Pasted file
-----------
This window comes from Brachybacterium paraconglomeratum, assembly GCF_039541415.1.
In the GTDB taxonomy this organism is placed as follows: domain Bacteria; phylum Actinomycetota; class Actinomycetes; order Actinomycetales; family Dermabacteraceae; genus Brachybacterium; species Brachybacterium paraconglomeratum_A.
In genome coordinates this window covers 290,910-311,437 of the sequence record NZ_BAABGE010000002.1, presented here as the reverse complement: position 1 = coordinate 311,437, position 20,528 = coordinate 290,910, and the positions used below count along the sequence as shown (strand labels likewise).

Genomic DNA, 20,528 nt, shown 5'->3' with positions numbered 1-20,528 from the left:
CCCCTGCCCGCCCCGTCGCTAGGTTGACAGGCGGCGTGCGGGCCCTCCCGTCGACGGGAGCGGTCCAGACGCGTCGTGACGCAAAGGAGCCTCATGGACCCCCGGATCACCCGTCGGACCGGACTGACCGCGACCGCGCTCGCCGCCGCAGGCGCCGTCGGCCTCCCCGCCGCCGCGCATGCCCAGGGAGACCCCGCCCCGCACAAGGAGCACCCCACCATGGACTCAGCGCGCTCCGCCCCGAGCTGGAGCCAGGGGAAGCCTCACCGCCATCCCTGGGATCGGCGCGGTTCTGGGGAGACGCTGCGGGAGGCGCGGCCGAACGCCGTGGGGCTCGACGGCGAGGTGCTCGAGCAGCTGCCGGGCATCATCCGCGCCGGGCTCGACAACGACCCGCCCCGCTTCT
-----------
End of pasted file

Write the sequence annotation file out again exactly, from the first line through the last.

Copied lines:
This window comes from Brachybacterium paraconglomeratum, assembly GCF_039541415.1.
In the GTDB taxonomy this organism is placed as follows: domain Bacteria; phylum Actinomycetota; class Actinomycetes; order Actinomycetales; family Dermabacteraceae; genus Brachybacterium; species Brachybacterium paraconglomeratum_A.
In genome coordinates this window covers 290,910-311,437 of the sequence record NZ_BAABGE010000002.1, presented here as the reverse complement: position 1 = coordinate 311,437, position 20,528 = coordinate 290,910, and the positions used below count along the sequence as shown (strand labels likewise).

Genomic DNA, 20,528 nt, shown 5'->3' with positions numbered 1-20,528 from the left:
CCCCTGCCCGCCCCGTCGCTAGGTTGACAGGCGGCGTGCGGGCCCTCCCGTCGACGGGAGCGGTCCAGACGCGTCGTGACGCAAAGGAGCCTCATGGACCCCCGGATCACCCGTCGGACCGGACTGACCGCGACCGCGCTCGCCGCCGCAGGCGCCGTCGGCCTCCCCGCCGCCGCGCATGCCCAGGGAGACCCCGCCCCGCACAAGGAGCACCCCACCATGGACTCAGCGCGCTCCGCCCCGAGCTGGAGCCAGGGGAAGCCTCACCGCCATCCCTGGGATCGGCGCGGTTCTGGGGAGACGCTGCGGGAGGCGCGGCCGAACGCCGTGGGGCTCGACGGCGAGGTGCTCGAGCAGCTGCCGGGCATCATCCGCGCCGGGCTCGACAACGACCCGCCCCGCTTCT